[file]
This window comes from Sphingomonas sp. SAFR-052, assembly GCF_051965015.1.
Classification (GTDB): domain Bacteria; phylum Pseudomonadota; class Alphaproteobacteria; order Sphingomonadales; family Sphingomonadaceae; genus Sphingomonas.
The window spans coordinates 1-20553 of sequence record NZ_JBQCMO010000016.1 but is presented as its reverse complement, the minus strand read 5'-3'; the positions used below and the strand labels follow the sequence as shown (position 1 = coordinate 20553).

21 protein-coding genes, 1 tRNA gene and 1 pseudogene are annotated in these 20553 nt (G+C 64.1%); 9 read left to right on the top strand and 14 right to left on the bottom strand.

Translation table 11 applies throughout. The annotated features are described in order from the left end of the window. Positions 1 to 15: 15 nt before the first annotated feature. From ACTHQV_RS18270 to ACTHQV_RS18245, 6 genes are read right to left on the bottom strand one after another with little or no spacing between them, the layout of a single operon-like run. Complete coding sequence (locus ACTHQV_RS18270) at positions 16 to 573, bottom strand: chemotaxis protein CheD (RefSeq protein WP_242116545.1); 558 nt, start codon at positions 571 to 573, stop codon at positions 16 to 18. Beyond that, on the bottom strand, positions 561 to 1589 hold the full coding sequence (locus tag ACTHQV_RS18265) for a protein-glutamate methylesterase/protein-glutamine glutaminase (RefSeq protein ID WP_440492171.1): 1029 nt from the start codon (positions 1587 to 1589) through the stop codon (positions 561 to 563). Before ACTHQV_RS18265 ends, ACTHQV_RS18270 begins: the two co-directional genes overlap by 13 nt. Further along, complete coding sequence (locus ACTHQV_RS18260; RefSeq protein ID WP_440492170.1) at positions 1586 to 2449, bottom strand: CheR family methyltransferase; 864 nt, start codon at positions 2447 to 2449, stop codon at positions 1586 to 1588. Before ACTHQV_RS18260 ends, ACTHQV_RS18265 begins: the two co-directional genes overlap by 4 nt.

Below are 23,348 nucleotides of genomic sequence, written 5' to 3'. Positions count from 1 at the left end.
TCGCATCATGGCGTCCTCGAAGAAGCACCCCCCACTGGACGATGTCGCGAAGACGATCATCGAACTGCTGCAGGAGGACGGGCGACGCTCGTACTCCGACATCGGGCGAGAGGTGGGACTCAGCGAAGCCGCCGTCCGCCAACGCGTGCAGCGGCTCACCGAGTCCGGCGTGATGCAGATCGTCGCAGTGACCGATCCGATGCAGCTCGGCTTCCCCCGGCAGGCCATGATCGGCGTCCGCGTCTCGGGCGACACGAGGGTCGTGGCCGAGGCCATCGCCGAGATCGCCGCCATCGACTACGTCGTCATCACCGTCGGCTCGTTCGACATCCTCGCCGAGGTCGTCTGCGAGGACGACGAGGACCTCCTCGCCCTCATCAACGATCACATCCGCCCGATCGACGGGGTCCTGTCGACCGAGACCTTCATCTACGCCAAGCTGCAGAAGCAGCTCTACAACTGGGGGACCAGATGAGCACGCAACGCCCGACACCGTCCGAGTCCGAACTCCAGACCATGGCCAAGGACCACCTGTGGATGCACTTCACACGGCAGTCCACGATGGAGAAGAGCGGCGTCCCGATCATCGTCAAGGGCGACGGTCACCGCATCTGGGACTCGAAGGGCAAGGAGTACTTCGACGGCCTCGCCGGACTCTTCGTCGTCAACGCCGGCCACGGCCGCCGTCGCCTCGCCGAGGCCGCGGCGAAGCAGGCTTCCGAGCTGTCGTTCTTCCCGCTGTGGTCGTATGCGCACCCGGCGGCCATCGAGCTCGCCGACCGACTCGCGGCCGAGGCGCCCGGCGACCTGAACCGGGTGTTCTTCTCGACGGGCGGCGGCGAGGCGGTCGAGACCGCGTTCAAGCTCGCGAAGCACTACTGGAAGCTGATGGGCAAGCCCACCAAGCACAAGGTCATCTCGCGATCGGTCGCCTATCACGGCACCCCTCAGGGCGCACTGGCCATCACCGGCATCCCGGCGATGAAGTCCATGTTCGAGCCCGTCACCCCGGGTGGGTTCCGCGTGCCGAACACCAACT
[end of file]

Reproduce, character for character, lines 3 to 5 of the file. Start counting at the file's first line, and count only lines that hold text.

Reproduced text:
The window spans coordinates 1-20553 of sequence record NZ_JBQCMO010000016.1 but is presented as its reverse complement, the minus strand read 5'-3'; the positions used below and the strand labels follow the sequence as shown (position 1 = coordinate 20553).

21 protein-coding genes, 1 tRNA gene and 1 pseudogene are annotated in these 20553 nt (G+C 64.1%); 9 read left to right on the top strand and 14 right to left on the bottom strand.

Translation table 11 applies throughout. The annotated features are described in order from the left end of the window. Positions 1 to 15: 15 nt before the first annotated feature. From ACTHQV_RS18270 to ACTHQV_RS18245, 6 genes are read right to left on the bottom strand one after another with little or no spacing between them, the layout of a single operon-like run. Complete coding sequence (locus ACTHQV_RS18270) at positions 16 to 573, bottom strand: chemotaxis protein CheD (RefSeq protein WP_242116545.1); 558 nt, start codon at positions 571 to 573, stop codon at positions 16 to 18. Beyond that, on the bottom strand, positions 561 to 1589 hold the full coding sequence (locus tag ACTHQV_RS18265) for a protein-glutamate methylesterase/protein-glutamine glutaminase (RefSeq protein ID WP_440492171.1): 1029 nt from the start codon (positions 1587 to 1589) through the stop codon (positions 561 to 563). Before ACTHQV_RS18265 ends, ACTHQV_RS18270 begins: the two co-directional genes overlap by 13 nt. Further along, complete coding sequence (locus ACTHQV_RS18260; RefSeq protein ID WP_440492170.1) at positions 1586 to 2449, bottom strand: CheR family methyltransferase; 864 nt, start codon at positions 2447 to 2449, stop codon at positions 1586 to 1588. Before ACTHQV_RS18260 ends, ACTHQV_RS18265 begins: the two co-directional genes overlap by 4 nt.